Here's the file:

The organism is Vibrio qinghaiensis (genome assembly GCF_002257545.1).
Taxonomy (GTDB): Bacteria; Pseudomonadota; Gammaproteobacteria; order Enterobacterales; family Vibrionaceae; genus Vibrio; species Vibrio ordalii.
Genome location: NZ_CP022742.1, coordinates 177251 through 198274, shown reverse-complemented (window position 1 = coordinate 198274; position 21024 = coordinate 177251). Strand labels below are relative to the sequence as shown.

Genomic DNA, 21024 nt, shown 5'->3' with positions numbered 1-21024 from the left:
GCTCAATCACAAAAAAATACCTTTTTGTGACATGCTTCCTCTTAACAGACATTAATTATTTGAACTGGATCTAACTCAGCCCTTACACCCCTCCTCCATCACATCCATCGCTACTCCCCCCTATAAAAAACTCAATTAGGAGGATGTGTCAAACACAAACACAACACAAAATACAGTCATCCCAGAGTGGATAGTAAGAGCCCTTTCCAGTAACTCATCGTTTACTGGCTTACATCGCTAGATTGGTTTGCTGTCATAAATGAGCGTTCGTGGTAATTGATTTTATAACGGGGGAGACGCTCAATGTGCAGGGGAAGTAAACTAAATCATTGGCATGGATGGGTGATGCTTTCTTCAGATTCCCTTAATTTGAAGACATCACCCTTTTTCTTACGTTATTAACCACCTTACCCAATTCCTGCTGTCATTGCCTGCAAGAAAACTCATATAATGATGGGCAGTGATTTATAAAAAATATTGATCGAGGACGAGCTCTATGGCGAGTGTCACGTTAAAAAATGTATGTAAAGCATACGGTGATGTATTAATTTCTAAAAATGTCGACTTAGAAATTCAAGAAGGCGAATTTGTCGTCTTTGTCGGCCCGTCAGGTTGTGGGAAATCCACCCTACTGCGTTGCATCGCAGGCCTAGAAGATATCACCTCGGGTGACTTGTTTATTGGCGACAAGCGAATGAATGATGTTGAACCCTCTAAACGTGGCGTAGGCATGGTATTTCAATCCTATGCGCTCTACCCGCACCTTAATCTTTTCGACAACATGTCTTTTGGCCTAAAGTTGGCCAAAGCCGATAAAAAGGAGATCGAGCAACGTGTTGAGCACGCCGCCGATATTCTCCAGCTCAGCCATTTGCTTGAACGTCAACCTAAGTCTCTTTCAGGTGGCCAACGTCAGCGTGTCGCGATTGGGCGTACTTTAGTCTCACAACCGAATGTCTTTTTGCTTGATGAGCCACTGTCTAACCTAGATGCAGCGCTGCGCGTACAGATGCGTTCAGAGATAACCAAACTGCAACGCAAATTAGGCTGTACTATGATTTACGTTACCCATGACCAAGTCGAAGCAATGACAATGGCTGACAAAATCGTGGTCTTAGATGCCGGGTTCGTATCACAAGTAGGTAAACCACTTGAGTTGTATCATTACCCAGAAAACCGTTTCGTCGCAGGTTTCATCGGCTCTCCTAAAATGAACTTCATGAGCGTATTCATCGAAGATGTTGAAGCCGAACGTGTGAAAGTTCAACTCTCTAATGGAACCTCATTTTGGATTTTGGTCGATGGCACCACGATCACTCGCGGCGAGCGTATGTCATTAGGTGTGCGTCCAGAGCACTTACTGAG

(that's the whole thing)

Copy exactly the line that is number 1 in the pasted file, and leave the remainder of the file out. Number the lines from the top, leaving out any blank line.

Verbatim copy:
The organism is Vibrio qinghaiensis (genome assembly GCF_002257545.1).